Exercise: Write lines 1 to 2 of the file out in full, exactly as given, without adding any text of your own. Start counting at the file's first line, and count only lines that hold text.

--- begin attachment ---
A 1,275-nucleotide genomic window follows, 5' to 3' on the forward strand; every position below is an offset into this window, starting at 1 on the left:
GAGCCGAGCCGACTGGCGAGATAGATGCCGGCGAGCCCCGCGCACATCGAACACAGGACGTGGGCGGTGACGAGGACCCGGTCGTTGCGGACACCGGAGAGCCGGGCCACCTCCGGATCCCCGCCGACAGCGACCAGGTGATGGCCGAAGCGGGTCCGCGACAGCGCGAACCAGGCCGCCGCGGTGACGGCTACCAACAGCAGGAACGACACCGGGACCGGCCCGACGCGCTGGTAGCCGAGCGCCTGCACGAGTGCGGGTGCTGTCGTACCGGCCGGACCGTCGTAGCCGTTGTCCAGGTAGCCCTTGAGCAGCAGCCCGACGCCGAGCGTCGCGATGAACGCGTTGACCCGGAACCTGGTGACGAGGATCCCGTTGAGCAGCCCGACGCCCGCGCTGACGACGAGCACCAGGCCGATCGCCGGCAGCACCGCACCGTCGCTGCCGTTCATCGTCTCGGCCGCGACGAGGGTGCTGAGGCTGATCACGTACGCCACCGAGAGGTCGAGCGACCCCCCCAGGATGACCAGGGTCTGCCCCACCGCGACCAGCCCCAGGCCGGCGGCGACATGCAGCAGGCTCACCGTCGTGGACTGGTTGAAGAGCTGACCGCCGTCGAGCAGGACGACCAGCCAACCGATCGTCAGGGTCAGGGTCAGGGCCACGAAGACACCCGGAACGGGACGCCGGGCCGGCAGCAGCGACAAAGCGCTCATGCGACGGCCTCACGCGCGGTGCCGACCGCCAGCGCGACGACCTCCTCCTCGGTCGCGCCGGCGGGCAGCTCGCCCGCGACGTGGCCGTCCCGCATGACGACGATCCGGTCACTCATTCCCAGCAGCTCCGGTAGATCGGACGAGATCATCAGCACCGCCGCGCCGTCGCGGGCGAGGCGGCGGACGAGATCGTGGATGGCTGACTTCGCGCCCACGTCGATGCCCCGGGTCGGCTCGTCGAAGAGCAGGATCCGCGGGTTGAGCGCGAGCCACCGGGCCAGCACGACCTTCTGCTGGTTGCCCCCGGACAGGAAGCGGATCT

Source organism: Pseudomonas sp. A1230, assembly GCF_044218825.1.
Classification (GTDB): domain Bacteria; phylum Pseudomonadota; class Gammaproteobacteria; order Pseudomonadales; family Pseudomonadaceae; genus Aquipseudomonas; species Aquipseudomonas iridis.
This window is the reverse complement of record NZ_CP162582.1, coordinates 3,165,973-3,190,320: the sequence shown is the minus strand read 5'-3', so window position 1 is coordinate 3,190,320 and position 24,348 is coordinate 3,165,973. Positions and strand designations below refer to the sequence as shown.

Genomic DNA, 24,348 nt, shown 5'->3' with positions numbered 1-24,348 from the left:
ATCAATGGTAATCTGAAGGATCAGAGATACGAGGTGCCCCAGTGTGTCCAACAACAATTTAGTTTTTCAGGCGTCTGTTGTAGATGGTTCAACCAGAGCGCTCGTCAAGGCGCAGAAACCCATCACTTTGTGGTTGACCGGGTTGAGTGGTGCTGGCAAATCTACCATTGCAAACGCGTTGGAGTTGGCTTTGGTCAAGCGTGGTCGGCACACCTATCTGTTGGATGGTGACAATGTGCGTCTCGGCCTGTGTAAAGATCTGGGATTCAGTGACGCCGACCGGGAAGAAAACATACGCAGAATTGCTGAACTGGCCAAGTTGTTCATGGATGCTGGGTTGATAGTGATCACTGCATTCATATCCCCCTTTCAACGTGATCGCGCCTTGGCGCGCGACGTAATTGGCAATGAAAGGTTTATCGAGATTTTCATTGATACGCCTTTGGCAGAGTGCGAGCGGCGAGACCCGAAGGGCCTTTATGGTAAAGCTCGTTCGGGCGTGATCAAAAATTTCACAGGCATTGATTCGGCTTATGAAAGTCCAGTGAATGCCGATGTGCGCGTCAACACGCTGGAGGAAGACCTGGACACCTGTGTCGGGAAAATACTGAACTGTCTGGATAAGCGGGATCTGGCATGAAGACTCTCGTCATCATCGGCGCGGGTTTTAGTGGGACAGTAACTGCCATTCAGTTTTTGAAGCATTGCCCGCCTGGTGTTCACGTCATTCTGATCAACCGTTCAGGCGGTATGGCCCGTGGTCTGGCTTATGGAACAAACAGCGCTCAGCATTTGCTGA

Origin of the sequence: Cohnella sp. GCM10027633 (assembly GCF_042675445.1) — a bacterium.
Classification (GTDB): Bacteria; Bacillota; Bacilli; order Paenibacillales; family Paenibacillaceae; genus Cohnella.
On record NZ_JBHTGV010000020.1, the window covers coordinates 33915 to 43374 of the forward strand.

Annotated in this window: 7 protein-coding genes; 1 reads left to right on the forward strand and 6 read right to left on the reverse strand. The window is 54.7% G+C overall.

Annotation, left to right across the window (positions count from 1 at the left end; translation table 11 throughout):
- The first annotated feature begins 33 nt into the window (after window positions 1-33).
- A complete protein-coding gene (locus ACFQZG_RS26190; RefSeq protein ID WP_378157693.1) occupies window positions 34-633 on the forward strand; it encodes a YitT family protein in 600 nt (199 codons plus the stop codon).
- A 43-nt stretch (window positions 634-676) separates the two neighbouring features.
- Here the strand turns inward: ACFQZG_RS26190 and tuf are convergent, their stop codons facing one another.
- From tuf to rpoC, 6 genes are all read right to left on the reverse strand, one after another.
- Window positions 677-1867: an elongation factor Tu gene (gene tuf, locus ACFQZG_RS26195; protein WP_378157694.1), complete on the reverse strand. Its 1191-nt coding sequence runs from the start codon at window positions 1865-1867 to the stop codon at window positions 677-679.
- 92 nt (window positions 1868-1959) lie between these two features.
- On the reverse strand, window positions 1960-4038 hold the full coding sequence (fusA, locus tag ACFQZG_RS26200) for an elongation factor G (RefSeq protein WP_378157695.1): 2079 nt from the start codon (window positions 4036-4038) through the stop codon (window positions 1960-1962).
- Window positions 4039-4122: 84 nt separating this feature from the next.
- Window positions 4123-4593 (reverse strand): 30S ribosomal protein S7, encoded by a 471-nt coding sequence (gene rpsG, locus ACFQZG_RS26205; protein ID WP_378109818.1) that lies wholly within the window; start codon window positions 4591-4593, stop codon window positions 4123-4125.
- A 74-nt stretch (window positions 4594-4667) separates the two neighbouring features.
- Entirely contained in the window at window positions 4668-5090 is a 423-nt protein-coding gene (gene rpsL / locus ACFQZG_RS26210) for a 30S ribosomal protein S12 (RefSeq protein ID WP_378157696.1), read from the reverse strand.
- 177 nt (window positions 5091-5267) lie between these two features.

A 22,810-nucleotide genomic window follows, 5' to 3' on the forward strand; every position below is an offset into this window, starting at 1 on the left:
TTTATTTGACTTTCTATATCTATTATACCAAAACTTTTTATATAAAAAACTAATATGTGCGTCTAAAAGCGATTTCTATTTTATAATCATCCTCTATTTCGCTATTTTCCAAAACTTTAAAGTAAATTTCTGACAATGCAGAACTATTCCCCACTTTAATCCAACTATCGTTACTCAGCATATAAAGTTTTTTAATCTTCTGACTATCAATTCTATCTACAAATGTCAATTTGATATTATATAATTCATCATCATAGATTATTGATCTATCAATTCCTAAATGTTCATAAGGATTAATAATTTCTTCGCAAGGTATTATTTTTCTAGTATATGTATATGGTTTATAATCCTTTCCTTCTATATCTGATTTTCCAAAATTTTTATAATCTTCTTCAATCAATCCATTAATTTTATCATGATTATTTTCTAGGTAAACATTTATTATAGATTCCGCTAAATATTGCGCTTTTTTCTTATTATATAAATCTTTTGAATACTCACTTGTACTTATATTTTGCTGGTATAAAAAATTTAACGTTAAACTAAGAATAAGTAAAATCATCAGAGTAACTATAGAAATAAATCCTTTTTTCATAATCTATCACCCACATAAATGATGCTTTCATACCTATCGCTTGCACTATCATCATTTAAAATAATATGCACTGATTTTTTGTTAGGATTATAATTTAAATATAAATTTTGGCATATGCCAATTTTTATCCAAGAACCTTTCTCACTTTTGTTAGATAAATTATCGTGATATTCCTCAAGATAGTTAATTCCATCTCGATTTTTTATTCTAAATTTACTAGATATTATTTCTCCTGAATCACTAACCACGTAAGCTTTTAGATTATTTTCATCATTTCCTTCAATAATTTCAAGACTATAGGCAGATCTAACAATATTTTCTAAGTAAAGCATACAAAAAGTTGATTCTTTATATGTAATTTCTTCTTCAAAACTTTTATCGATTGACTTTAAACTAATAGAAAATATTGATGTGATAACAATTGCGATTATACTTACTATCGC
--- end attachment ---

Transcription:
A 1,275-nucleotide genomic window follows, 5' to 3' on the forward strand; every position below is an offset into this window, starting at 1 on the left:
GAGCCGAGCCGACTGGCGAGATAGATGCCGGCGAGCCCCGCGCACATCGAACACAGGACGTGGGCGGTGACGAGGACCCGGTCGTTGCGGACACCGGAGAGCCGGGCCACCTCCGGATCCCCGCCGACAGCGACCAGGTGATGGCCGAAGCGGGTCCGCGACAGCGCGAACCAGGCCGCCGCGGTGACGGCTACCAACAGCAGGAACGACACCGGGACCGGCCCGACGCGCTGGTAGCCGAGCGCCTGCACGAGTGCGGGTGCTGTCGTACCGGCCGGACCGTCGTAGCCGTTGTCCAGGTAGCCCTTGAGCAGCAGCCCGACGCCGAGCGTCGCGATGAACGCGTTGACCCGGAACCTGGTGACGAGGATCCCGTTGAGCAGCCCGACGCCCGCGCTGACGACGAGCACCAGGCCGATCGCCGGCAGCACCGCACCGTCGCTGCCGTTCATCGTCTCGGCCGCGACGAGGGTGCTGAGGCTGATCACGTACGCCACCGAGAGGTCGAGCGACCCCCCCAGGATGACCAGGGTCTGCCCCACCGCGACCAGCCCCAGGCCGGCGGCGACATGCAGCAGGCTCACCGTCGTGGACTGGTTGAAGAGCTGACCGCCGTCGAGCAGGACGACCAGCCAACCGATCGTCAGGGTCAGGGTCAGGGCCACGAAGACACCCGGAACGGGACGCCGGGCCGGCAGCAGCGACAAAGCGCTCATGCGACGGCCTCACGCGCGGTGCCGACCGCCAGCGCGACGACCTCCTCCTCGGTCGCGCCGGCGGGCAGCTCGCCCGCGACGTGGCCGTCCCGCATGACGACGATCCGGTCACTCATTCCCAGCAGCTCCGGTAGATCGGACGAGATCATCAGCACCGCCGCGCCGTCGCGGGCGAGGCGGCGGACGAGATCGTGGATGGCTGACTTCGCGCCCACGTCGATGCCCCGGGTCGGCTCGTCGAAGAGCAGGATCCGCGGGTTGAGCGCGAGCCACCGGGCCAGCACGACCTTCTGCTGGTTGCCCCCGGACAGGAAGCGGATCT